Driving small business success with Making Tax Digital

The UK is a nation of entrepreneurs – more than four in five young people aged between 16 and 21 in the UK are interested in starting their own business. And according to new data compiled by technology entrepreneurs’ network Tech Nation; Britain is creating more $1 billion technology companies than any other country apart from the United States and China. Before reaching the stratosphere of unicorn status these companies were once smaller in scale, looking to expand and grow.

We know that small businesses – those with 0-49 employees – account for 99% of all private-sector firms and form the backbone and the very lifeblood of the British economy. But 50% fail in the first five years and digital is often the reason businesses succeed or fail.

According to McKinsey, integrated digital strategies will be the biggest differentiator between companies that win and companies that don’t. Adopting digital tools that are absolutely essential to any business looking to grow and succeed in the modern world.

Those who fail to adopt digital-first thinking risk losing the agility other businesses gain when they are more open to using digital behaviours. Without a progressive tech mindset, companies across all sectors may significantly hamper their prospects of long-term growth.

One of the ways in which small businesses can embrace technology is through the Government’s Making Tax Digital (MTD) legislation. From April this year, VAT registered businesses with a turnover above the threshold of £85,000 will be the first to have to maintain digital records and submit returns via software to HMRC.

If used to its full potential, financial management software can function as a fully-fledged business management platform, allowing you to keep oversight of everything from staff time to expenses.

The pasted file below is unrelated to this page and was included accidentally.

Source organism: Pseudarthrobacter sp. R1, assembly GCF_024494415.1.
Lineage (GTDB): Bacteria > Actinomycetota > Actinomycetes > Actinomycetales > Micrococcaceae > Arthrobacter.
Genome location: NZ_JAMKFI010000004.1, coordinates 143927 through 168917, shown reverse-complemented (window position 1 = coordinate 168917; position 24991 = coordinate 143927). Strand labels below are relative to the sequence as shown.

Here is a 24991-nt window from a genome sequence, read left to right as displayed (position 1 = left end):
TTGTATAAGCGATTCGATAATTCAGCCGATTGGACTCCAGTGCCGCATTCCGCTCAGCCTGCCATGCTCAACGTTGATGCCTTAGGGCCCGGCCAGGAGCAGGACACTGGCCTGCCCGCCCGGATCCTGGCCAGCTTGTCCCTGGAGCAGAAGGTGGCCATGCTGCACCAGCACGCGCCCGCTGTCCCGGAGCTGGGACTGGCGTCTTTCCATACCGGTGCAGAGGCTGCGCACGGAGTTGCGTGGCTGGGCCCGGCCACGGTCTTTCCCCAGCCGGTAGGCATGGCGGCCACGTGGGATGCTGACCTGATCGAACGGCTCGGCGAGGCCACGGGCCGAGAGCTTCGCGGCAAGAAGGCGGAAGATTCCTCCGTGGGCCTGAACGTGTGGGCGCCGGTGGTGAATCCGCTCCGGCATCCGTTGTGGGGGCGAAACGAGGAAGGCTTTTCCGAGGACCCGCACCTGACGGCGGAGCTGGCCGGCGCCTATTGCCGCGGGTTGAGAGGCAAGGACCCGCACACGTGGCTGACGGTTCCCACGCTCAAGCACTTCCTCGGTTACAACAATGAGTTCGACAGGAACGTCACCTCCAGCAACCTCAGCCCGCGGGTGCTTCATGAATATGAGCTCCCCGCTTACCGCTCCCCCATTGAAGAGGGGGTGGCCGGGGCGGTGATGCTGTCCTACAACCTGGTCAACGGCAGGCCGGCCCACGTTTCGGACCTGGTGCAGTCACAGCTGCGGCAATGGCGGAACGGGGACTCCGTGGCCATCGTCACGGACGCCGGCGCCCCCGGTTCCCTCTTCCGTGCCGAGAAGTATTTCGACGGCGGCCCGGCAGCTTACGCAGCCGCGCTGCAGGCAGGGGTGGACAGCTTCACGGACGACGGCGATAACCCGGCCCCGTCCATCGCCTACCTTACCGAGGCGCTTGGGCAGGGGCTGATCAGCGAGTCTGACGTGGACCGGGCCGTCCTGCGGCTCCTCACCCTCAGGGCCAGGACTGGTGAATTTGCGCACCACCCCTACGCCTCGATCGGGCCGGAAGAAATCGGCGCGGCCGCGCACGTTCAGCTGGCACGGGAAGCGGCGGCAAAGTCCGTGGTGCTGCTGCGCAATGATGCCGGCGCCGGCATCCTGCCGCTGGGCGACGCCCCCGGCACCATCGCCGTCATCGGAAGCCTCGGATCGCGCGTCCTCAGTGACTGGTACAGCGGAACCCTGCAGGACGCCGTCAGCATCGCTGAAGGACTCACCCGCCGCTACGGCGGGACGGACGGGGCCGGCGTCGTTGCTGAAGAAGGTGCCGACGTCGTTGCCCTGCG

It is not uncommon for firms to be resistant to change, making them slower to adopt new ways of working, particularly when it comes to tax compliance. This is certainly what QuickBooks has found when it comes to MTD.

There is no doubt that for some, achieving compliance marks a step change, but once they have made the change there are also countless advantages to making the move to digital record keeping, including access to near limitless reporting functionality giving a real-time view of financial health.

MTD is a huge opportunity to navigate digital adoption, to streamline operations, motor efficiencies and simplify tax. A study from Opinium research found moving to being MTD compliant is for the vast majority either quicker (42 per cent) or only as time consuming (44 per cent) as anticipated, with just 13 per cent saying it took longer than they expected to prepare for the move.

To highlight how straightforward the process is, QuickBooks has created an exhilarating video of a stunt driver speeding a black cab around an abandoned industrial estate with a businesswoman doing her taxes in the back. Paul Swift picked up consultant Naomi Timperley and drove her in a suped-up black cab to the site in East London where he performed handbrake turns, powerslides and donuts as she filled in her returns.

As digital tax is embraced, our challenge is to help small businesses and accounting professionals digitize the engine of their business to help them supercharge productivity.

By backing small business owners through the transition of MTD we can help accelerate cash flow management and allow them to get paid faster and run their companies more effectively.

 Shaun Shirazian, Head of Product UK, Intuit QuickBooks

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